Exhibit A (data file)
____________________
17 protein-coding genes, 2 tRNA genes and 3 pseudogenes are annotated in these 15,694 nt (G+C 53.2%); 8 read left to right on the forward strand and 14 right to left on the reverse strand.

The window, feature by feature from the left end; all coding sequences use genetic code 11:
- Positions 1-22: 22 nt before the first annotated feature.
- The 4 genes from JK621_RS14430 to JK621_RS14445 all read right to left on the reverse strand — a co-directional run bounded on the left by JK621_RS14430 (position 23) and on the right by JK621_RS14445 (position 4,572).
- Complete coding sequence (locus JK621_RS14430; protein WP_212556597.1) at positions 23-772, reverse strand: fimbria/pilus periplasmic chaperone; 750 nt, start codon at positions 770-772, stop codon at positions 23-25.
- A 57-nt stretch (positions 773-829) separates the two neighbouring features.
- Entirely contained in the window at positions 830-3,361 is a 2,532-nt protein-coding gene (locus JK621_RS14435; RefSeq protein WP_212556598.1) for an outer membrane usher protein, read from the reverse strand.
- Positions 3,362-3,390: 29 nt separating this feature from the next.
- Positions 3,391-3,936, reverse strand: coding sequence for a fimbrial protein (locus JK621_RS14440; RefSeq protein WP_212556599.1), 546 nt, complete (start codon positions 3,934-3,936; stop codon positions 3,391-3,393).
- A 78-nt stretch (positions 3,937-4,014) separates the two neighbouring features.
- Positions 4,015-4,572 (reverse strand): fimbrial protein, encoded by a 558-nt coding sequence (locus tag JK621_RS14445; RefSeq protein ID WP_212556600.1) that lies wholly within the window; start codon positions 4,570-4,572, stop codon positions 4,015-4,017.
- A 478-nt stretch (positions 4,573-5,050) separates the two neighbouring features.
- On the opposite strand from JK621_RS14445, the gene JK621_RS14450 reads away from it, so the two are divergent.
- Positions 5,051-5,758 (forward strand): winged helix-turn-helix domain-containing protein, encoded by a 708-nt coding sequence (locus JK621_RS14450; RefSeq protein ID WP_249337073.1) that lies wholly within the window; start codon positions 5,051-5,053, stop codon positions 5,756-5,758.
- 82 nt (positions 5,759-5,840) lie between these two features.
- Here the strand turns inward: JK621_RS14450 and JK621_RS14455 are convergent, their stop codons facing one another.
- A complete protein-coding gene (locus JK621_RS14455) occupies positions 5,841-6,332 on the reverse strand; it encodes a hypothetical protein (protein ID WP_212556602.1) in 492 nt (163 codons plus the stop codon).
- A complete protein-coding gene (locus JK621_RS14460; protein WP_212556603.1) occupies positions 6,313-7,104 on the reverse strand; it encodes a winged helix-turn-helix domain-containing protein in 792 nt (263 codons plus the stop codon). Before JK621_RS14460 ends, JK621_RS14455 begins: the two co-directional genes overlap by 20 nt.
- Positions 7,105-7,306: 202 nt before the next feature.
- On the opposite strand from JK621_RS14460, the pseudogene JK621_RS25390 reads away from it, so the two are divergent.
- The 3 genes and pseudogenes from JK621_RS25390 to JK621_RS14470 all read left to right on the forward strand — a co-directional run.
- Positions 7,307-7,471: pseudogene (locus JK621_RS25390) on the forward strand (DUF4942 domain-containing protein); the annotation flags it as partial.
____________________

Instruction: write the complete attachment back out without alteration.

17 protein-coding genes, 2 tRNA genes and 3 pseudogenes are annotated in these 15,694 nt (G+C 53.2%); 8 read left to right on the forward strand and 14 right to left on the reverse strand.

The window, feature by feature from the left end; all coding sequences use genetic code 11:
- Positions 1-22: 22 nt before the first annotated feature.
- The 4 genes from JK621_RS14430 to JK621_RS14445 all read right to left on the reverse strand — a co-directional run bounded on the left by JK621_RS14430 (position 23) and on the right by JK621_RS14445 (position 4,572).
- Complete coding sequence (locus JK621_RS14430; protein WP_212556597.1) at positions 23-772, reverse strand: fimbria/pilus periplasmic chaperone; 750 nt, start codon at positions 770-772, stop codon at positions 23-25.
- A 57-nt stretch (positions 773-829) separates the two neighbouring features.
- Entirely contained in the window at positions 830-3,361 is a 2,532-nt protein-coding gene (locus JK621_RS14435; RefSeq protein WP_212556598.1) for an outer membrane usher protein, read from the reverse strand.
- Positions 3,362-3,390: 29 nt separating this feature from the next.
- Positions 3,391-3,936, reverse strand: coding sequence for a fimbrial protein (locus JK621_RS14440; RefSeq protein WP_212556599.1), 546 nt, complete (start codon positions 3,934-3,936; stop codon positions 3,391-3,393).
- A 78-nt stretch (positions 3,937-4,014) separates the two neighbouring features.
- Positions 4,015-4,572 (reverse strand): fimbrial protein, encoded by a 558-nt coding sequence (locus tag JK621_RS14445; RefSeq protein ID WP_212556600.1) that lies wholly within the window; start codon positions 4,570-4,572, stop codon positions 4,015-4,017.
- A 478-nt stretch (positions 4,573-5,050) separates the two neighbouring features.
- On the opposite strand from JK621_RS14445, the gene JK621_RS14450 reads away from it, so the two are divergent.
- Positions 5,051-5,758 (forward strand): winged helix-turn-helix domain-containing protein, encoded by a 708-nt coding sequence (locus JK621_RS14450; RefSeq protein ID WP_249337073.1) that lies wholly within the window; start codon positions 5,051-5,053, stop codon positions 5,756-5,758.
- 82 nt (positions 5,759-5,840) lie between these two features.
- Here the strand turns inward: JK621_RS14450 and JK621_RS14455 are convergent, their stop codons facing one another.
- A complete protein-coding gene (locus JK621_RS14455) occupies positions 5,841-6,332 on the reverse strand; it encodes a hypothetical protein (protein ID WP_212556602.1) in 492 nt (163 codons plus the stop codon).
- A complete protein-coding gene (locus JK621_RS14460; protein WP_212556603.1) occupies positions 6,313-7,104 on the reverse strand; it encodes a winged helix-turn-helix domain-containing protein in 792 nt (263 codons plus the stop codon). Before JK621_RS14460 ends, JK621_RS14455 begins: the two co-directional genes overlap by 20 nt.
- Positions 7,105-7,306: 202 nt before the next feature.
- On the opposite strand from JK621_RS14460, the pseudogene JK621_RS25390 reads away from it, so the two are divergent.
- The 3 genes and pseudogenes from JK621_RS25390 to JK621_RS14470 all read left to right on the forward strand — a co-directional run.
- Positions 7,307-7,471: pseudogene (locus JK621_RS25390) on the forward strand (DUF4942 domain-containing protein); the annotation flags it as partial.